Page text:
Tag Archives: Rights of Nature

No rights of nature, no reducing emissions: REDD, el buen vivir, and the standing of forests

By Jeff Conant and Anne Petermann

NOTE: This article is excerpted from the report “Rights of Nature: Planting the Seeds of Real Change” published by Global Exchange, June, 2012

 “For my people, the forest is sacred, it is life in all its essence. We can protect Pachamama only if this is respected. REDD and other market mechanisms have turned our relationship with forests into a business.” – Marlon Santi, leader of the Sarayaku Quichua community of Ecuador

Forests have always been valued by human societies for a multitude of uses and non-uses. Among them, the practical-use value of shade and shelter, thatch and timber, fuel wood, food and medicine; the ecological value of capturing, storing and filtering water, producing oxygen, and harboring biodiversity; as well as the spiritual value of their mere existence, for which Indigenous peoples and forest-dependent communities have prayed and held ceremony since the dawn of time.

Today, with the emergence of Payment for Ecosystem Services (PES) schemes, the use value and the ecological value of forests have collided to eclipse all other value they may have, and any other values that human societies may place on them. While the emerging PES schemes pretend to shift the paradigm away from extractive approaches to resource use, they have one important feature in common with other uses that industrial society has for forests: the further you are from the forest, the greater the economic value it has — and the greater the potential for forest destruction.
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Filed under Carbon Trading, False Solutions to Climate Change, Green Economy, REDD

Bubble-wrapping nature against corporate greed

Note: This blog post was written by Meera Karunananthan of the Council of Canadians about the strategy meeting on the Rights of Nature held this past weekend in San Francisco.  GJEP Executive Director Anne Petermann was one of the attendees.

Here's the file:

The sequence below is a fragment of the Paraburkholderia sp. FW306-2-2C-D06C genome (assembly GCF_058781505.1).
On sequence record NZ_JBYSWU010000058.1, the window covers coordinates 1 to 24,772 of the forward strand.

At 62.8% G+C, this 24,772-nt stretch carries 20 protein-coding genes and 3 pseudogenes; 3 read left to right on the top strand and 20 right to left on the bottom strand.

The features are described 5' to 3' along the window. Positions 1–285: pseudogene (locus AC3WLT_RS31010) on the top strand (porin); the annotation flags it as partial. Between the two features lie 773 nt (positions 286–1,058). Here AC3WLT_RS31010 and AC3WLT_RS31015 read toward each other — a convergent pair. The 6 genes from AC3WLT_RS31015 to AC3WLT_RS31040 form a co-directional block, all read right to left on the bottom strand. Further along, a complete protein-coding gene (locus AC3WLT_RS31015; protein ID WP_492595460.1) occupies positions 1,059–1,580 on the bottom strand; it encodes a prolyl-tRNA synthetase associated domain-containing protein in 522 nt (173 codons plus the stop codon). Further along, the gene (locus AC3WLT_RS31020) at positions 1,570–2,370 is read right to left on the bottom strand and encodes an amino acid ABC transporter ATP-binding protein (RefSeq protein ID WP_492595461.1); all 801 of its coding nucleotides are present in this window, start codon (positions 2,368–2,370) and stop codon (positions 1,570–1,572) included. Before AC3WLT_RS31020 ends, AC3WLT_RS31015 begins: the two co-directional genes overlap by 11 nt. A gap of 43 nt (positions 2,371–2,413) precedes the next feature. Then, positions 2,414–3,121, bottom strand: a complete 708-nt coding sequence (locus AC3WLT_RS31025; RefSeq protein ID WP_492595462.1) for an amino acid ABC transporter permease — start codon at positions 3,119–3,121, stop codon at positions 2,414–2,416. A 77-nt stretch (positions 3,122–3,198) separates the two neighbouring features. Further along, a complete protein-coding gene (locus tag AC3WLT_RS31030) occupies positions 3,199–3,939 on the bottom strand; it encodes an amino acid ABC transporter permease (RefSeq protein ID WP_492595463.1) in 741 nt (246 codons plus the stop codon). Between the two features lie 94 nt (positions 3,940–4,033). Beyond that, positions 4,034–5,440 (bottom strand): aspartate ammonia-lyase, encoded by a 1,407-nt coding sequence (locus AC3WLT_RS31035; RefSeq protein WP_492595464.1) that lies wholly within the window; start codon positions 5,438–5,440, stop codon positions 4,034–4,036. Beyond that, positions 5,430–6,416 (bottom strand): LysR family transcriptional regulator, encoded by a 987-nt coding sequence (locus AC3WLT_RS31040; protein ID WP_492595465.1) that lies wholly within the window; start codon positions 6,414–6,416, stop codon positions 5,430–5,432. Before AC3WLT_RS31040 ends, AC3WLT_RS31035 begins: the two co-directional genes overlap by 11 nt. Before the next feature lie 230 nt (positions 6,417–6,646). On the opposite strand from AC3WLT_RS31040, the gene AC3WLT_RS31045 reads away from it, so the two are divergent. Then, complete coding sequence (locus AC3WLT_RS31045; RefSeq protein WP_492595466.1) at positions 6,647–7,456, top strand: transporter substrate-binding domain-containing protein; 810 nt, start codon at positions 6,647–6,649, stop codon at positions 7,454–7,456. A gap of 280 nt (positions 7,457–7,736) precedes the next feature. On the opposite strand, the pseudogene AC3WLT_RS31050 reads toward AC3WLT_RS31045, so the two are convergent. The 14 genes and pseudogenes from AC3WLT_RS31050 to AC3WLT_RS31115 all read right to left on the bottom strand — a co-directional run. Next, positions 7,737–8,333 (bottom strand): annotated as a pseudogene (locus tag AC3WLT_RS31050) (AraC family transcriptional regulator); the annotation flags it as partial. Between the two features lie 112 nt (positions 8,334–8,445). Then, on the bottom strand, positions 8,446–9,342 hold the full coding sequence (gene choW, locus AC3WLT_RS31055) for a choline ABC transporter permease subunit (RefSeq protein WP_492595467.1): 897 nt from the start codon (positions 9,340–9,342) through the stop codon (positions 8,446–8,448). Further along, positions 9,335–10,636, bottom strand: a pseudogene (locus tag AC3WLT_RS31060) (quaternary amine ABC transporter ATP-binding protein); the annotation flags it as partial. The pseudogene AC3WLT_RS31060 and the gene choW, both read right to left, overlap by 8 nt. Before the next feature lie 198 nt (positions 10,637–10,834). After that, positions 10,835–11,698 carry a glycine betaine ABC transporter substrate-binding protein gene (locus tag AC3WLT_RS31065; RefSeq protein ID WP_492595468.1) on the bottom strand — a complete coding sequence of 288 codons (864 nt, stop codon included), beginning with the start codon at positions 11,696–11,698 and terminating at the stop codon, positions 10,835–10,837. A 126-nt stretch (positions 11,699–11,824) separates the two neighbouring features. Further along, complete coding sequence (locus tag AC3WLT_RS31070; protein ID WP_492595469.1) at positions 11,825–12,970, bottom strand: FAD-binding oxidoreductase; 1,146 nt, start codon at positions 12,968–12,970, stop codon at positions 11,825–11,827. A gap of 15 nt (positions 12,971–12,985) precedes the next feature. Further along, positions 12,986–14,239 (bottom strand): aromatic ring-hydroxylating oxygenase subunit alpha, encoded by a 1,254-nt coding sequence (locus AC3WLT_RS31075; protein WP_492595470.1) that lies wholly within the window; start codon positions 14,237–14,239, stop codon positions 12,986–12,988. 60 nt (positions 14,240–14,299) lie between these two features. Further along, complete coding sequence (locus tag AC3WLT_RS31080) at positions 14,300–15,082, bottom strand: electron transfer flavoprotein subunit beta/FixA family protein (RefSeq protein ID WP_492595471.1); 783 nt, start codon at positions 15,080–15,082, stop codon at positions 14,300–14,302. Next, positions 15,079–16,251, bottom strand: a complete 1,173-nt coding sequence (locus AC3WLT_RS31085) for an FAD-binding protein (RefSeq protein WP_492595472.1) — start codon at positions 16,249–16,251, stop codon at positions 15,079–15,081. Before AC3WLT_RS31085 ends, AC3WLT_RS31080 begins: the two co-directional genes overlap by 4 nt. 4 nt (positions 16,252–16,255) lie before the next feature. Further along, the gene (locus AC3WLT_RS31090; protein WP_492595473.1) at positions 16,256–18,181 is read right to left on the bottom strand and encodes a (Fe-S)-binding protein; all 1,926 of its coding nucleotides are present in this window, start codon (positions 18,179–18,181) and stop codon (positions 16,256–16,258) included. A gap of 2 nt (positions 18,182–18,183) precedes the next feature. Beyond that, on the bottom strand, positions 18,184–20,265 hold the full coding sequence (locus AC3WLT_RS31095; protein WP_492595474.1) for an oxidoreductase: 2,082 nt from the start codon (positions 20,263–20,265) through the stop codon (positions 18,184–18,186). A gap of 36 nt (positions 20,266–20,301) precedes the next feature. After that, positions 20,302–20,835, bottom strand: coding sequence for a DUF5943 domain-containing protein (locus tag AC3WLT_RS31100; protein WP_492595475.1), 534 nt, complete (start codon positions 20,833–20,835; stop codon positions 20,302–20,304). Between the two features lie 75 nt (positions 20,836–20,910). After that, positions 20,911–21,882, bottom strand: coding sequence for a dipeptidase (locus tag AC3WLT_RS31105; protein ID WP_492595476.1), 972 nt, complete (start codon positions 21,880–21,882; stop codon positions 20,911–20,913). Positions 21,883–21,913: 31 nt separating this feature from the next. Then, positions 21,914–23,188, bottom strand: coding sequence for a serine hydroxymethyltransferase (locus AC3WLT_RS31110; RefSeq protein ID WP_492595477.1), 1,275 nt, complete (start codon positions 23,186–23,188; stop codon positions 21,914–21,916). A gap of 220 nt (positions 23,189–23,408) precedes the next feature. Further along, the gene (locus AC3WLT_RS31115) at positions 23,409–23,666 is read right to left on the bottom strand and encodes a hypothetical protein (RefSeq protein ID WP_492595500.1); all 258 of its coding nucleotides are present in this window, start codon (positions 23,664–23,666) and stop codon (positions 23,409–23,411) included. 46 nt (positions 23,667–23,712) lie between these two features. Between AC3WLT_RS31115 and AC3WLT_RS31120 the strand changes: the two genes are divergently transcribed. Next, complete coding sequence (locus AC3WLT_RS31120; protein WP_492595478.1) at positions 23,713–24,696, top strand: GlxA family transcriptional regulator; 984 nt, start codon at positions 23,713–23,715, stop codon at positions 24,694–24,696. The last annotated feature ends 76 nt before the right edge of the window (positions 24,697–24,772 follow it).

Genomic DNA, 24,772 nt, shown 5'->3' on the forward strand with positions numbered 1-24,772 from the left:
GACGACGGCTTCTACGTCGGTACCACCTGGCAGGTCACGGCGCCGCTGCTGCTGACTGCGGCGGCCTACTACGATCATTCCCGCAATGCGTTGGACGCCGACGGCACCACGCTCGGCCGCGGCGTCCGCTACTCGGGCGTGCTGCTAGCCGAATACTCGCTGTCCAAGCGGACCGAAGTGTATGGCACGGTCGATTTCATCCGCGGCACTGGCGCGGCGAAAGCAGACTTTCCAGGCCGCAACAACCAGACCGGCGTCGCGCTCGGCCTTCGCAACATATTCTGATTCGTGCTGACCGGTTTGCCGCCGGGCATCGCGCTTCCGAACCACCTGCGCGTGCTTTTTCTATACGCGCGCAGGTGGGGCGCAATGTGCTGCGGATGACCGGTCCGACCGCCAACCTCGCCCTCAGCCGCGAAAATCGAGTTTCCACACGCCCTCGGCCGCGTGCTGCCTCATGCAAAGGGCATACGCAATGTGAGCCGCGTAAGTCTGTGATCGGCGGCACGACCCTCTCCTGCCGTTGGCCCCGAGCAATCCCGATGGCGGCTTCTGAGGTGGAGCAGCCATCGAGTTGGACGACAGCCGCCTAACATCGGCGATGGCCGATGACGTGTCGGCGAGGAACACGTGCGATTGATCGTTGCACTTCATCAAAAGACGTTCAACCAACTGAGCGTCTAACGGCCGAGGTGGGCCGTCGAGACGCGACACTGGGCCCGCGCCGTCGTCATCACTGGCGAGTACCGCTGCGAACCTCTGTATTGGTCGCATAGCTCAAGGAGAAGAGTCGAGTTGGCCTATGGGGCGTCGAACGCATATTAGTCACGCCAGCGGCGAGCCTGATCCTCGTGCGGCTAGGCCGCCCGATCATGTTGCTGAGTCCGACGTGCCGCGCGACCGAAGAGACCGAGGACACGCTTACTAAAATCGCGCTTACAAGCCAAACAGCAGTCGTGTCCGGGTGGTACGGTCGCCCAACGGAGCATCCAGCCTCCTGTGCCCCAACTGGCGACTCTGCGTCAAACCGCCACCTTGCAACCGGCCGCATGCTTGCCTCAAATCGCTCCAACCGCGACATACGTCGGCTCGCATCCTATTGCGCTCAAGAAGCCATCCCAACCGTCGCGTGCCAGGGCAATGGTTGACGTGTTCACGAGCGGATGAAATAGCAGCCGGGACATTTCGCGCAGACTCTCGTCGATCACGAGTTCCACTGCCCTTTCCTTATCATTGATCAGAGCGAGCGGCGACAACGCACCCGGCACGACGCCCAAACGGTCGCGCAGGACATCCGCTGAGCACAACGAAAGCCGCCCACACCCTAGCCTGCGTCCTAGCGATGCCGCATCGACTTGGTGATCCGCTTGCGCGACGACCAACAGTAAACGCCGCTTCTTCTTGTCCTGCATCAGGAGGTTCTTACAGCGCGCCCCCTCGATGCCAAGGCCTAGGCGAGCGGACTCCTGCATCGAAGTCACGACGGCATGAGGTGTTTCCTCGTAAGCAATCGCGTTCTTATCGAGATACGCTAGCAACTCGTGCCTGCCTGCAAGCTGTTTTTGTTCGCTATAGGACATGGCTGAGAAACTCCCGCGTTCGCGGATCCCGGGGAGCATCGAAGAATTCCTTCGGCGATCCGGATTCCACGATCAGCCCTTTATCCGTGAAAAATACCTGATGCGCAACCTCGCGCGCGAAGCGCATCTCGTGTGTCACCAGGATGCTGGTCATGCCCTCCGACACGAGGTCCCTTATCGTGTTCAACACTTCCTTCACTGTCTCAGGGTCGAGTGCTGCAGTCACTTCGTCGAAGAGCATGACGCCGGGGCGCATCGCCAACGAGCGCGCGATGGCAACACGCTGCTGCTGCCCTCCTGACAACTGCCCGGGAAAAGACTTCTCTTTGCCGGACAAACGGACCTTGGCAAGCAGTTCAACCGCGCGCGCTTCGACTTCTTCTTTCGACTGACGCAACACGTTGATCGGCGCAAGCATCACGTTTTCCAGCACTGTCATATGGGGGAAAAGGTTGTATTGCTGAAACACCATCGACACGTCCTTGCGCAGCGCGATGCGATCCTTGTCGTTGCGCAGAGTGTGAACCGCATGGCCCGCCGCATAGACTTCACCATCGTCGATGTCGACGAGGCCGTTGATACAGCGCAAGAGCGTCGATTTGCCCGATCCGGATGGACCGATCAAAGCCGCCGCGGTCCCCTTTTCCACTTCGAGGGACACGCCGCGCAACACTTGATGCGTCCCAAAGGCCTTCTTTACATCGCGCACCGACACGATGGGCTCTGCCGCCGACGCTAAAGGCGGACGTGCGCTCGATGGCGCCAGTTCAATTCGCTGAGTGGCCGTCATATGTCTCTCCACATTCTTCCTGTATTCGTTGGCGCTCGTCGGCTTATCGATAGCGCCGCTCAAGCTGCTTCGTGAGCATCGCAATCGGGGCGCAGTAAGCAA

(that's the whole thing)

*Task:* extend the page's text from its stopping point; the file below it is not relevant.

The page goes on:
–The GJEP Team


Cross-Posted from Rabble-CA, AUGUST 2, 2011

As an environmental justice campaigner in North America, sometimes I feels like I am operating in a bubble.

I am in San Francisco in the midst of a national “debate” on the U.S. debt, in a bubble at the Global Exchange headquarters where environmental activists have gathered from across the country to discuss the need for a paradigm shift with regards to our relationship with the environment.

Three months after the launch of the book The Rights of Nature: The Case for a Universal Declaration of the Rights of Mother Earth, by the Council of Canadians, Global Exchange and Fundacion Pachamama, a meeting took place in San Francisco this weekend to discuss next steps including joint strategies for the climate talks in Durban and the Rio + 20 Earth Summit in 2012.

Convened by Global Exchange, the meeting brought together representatives from organizations working to advance the rights of nature in communities around the world. Among them, la Fundacion Pachamama, an organization that played a central role in making Ecuador the first country to officially recognize the rights of nature within its constitution.

While Natalia Greene of Pachamama talked about the challenges of implementing this ground-breaking legislation, the rights of nature has created the space for communities to demand greater protection for the environment in a country with powerful foreign oil and mining interests. Although the Ecuadorean government has been inconsistent in its recognition of environmental rights, communities like the Waorani have been successful in keeping Brazilian oil giant Petrobras out of the Yasuni rainforest, one of the most biodiverse forests on earth by getting the government to establish a “no extraction zone” within an area containing rich oil deposits.

Constitutional change seems light years away in countries like Canada and the United States.

As the U.S. corporate media scrambles to determine who won the national debt debate in Washington, there is little doubt about who is losing. The wealthiest Americans will see little change, while the rest of the country deals with trillions of dollars in cuts to social programs or “entitlements” as the Republicans refer to them.